An introduction to specifying self-cleaning glass

Phil Brown of Pilkington UK offers a guide to the benefits of self-cleaning glass, and the science behind the product:

Glass is the one of the ‘go-to’ materials used to create modern commercial and residential developments. Its ubiquity is a result of the range of new technologies that mean it can be used for much more than just windows and conservatories.

Innovations in coatings mean glass can be given a range of beneficial properties such as thermal insulation, as well as solar and noise control. One of the most popular – but perhaps misunderstood – properties which coatings can add to glass is that of self-cleaning.

Ever since self-cleaning glass became commercially available, it’s become prevalent in building designs, especially because the technology can help architects ensure that their buildings look immaculate without ‘lumbering’ landlords with a high level of window maintenance.

Considering the long history of float glass, self-cleaning glass is still a relatively new product. For anyone who may be unaware, self-cleaning glass is exactly what it sounds like. Marks and dirt that would normally build up and make glass look unclean are removed by rainwater and sunlight in day-to-day weather conditions.

While it can be a great feature to include in building designs, there are some things worth considering to get the most out of self-cleaning technology. The first thing to note is that not all products on the market are the same. Those considered ‘superior’ are dual action, i.e. where the cleaning process works in two stages.

Stage one uses a ‘dirt eating’ photocatalytic reaction. This breaks down organic deposits such as mud and dirt into smaller particles that can be more easily removed. The second stage involves the hydrophilic (or ‘water-loving’) coating. When rainwater hits the glass it spreads evenly over the surface to form a thin film instead of forming into droplets. This washes dirt away and reduces the formation of drying spots and streaks.

When it comes to the application itself, there are a number of factors to bear in mind. The most important is the minimum recommended angle for a roof containing self-cleaning glass. Anything less than 10 degrees from horizontal and the rainwater may not run off and wash dirt away effectively.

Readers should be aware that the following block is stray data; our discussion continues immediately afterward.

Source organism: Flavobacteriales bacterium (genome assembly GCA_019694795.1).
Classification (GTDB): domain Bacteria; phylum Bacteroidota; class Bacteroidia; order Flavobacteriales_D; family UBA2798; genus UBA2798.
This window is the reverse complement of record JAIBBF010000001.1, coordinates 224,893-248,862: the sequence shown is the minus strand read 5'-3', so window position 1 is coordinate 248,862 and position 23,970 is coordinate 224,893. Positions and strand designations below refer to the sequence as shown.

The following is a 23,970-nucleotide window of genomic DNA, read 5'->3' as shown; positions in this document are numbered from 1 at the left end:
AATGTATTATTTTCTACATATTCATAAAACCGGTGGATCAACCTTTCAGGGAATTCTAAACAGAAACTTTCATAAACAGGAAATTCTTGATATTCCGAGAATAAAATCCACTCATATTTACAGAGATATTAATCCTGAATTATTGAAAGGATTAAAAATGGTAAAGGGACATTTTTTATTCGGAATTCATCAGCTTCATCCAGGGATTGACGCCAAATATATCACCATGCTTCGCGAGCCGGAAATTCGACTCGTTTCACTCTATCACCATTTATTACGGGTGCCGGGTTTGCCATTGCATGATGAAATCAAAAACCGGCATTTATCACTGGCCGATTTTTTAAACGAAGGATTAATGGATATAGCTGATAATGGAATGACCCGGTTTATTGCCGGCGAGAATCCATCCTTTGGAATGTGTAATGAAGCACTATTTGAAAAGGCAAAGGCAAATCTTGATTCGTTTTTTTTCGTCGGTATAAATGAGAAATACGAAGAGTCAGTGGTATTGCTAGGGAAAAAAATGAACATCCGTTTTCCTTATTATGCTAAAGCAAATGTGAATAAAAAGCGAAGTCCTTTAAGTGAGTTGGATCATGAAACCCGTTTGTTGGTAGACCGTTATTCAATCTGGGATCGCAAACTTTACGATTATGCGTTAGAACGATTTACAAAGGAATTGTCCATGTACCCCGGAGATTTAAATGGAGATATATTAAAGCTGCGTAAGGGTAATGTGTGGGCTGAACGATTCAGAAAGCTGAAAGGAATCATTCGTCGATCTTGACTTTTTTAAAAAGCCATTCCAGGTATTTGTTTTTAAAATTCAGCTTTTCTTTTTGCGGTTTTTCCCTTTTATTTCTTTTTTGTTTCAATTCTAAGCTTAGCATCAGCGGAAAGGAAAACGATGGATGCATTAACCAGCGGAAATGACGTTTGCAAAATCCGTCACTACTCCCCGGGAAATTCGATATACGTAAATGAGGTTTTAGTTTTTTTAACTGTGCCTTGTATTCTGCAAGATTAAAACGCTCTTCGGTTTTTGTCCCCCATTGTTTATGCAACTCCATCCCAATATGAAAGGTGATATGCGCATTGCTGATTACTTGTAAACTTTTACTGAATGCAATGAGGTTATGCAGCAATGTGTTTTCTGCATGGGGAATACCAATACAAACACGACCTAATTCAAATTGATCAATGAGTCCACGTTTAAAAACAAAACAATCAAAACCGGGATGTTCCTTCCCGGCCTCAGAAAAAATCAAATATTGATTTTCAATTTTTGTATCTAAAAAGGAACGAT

Secondly, it’s important to consider the local environment. In most parts of the UK the glass won’t need to be manually cleaned often – the frequency depends on the amount of rain its exposed to and how dirty it is. In long dry spells, for example, it might need to be rinsed with a hose or with a soft cloth and soapy water.

Wind-blown spray in coastal areas can cause salt crystals to adhere to the surface of self-cleaning glass. As salt is an inorganic contaminant, it can’t be broken down by the photocatalytic action of the glass itself. The technology will, however, make the glass cleaner than ordinary glazing after a light hosing or rainfall.

After self-cleaning glass has been installed in a building, care must be taken during any further construction work to avoid staining or damage to the coating. On sites with multiple phases or when a number of schemes are being delivered together, architects should remind developers and contractors that plaster products or adhesives can affect the glass coating. A simple rinse with water is enough to remove dust and abrasives that might have accumulated, but it should be done as soon as projects have completed.

Crucially, architects should always design with self-cleaning glass that has been tested to the necessary standards. A new European standard EN 1096-5 has been introduced that evaluates the self-cleaning performance of coated glass. This standard highlights glass that uses hydrophilic or photocatalytic functions to self-clean.

Self-cleaning coatings are one of many technologies that have helped boost the number of potential applications of glass in building design. By understanding the science behind it as well as the optimum applications, properties can be made to look spotless for longer.

Phil Brown is the European regulatory marketing manager at Pilkington UK